In his weekly business finance post CFO Greg Taylor looks at what recent interest rate cuts means for business.
There was good news last month for many businesses with the Reserve Bank (RBA) cutting interest rates by 0.25 per cent to historic lows. Some lenders such as The Greater cut rates by more than the RBA (including credit card rates cut by 1%).
For those with debt finance, such as business loans, or overdrafts or lines of credit, the cut means lower repayments or the ability to pay off the loan faster.
For those who are looking to borrow to establish or expand a business the rate cut is also good news. The money you need has become cheaper in effect. It makes it easier for businesses to invest and employ more people or make some profit and keep people employed.
The other reason why the Reserve Bank sought to cut interest rates was to put downward pressure on the Australian dollar. While the high value of our currency is good news for people buying imported goods and those travelling overseas for holidays, it is not good for Australian manufacturers or exporters. A higher dollar is not always a good thing. The winner is not necessarily the country with the highest exchange rate. With a lower exchange rate, Australian made goods and home grown services become relatively cheaper than imported goods and services.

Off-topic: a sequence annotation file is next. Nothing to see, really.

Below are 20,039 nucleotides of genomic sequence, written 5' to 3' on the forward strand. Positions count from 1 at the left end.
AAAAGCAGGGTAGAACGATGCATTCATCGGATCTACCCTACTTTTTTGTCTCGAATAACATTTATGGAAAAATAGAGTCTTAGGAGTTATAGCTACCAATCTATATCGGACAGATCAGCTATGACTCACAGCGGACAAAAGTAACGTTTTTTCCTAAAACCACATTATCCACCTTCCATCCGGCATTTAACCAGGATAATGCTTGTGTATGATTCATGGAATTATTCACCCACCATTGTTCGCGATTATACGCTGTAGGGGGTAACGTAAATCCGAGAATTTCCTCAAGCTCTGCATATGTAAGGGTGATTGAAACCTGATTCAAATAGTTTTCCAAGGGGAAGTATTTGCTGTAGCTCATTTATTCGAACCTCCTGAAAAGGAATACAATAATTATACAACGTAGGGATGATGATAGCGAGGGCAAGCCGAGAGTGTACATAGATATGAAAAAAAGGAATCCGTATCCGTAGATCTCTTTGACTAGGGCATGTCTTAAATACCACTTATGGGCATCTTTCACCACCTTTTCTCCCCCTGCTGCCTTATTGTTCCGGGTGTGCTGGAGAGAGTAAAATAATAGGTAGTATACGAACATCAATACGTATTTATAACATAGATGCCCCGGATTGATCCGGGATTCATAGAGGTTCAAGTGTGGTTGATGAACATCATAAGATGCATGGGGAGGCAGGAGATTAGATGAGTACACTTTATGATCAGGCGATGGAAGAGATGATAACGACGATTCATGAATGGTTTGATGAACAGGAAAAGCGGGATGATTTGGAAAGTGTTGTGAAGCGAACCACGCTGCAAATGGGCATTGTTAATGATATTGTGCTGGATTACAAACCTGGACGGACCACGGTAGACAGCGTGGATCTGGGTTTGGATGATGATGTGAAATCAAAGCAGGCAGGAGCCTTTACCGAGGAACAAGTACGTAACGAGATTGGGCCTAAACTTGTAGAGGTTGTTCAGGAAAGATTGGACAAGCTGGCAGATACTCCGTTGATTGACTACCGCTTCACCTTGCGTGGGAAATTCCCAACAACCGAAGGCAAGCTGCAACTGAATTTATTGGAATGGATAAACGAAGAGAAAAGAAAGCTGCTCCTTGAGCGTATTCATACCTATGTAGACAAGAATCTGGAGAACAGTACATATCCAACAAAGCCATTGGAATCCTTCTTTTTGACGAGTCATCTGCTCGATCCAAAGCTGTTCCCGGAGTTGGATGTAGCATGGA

The news is not as good if you are an importer.
The other theoretical benefit of rate cuts is that people with reduced mortgage repayments home-owners have more money in their pocket to spend on goods and services. This assumes consumers don’t just pay off their mortgage faster or cut other debt.
Whatever category your business is in, the cut in rates is something you need to look at. Talk to your business banker or accountant to make sure you are benefiting or able to weather the impact of the cut in rates.
The $64 question is will the RBA cut again?
This blog is based on Greg's latest weekly column in The Post newspaper.